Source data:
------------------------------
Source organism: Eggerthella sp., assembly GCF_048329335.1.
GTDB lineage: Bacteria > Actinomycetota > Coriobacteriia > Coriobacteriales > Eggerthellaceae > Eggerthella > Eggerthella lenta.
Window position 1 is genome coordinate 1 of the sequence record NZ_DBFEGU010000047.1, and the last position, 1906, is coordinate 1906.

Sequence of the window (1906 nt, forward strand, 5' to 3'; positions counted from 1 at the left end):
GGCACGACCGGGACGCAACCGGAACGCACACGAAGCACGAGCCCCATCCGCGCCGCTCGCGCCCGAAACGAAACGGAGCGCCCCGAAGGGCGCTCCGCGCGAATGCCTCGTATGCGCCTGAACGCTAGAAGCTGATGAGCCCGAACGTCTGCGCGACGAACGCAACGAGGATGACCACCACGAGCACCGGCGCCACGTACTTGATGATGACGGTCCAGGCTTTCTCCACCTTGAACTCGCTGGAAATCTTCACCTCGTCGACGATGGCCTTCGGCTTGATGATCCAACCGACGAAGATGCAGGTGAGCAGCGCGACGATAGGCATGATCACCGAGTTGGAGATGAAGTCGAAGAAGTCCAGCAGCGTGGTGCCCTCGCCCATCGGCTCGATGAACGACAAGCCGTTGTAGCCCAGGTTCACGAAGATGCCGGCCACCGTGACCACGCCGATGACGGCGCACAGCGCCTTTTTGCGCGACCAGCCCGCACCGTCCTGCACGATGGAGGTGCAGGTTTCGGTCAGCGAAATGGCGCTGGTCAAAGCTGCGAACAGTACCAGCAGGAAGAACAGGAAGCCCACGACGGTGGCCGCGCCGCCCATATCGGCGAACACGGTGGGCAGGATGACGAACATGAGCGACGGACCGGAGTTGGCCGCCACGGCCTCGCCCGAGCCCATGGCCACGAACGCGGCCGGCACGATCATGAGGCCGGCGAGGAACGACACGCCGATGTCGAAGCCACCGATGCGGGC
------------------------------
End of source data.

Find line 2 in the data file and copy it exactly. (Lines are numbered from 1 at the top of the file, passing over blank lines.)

GTDB lineage: Bacteria > Actinomycetota > Coriobacteriia > Coriobacteriales > Eggerthellaceae > Eggerthella > Eggerthella lenta.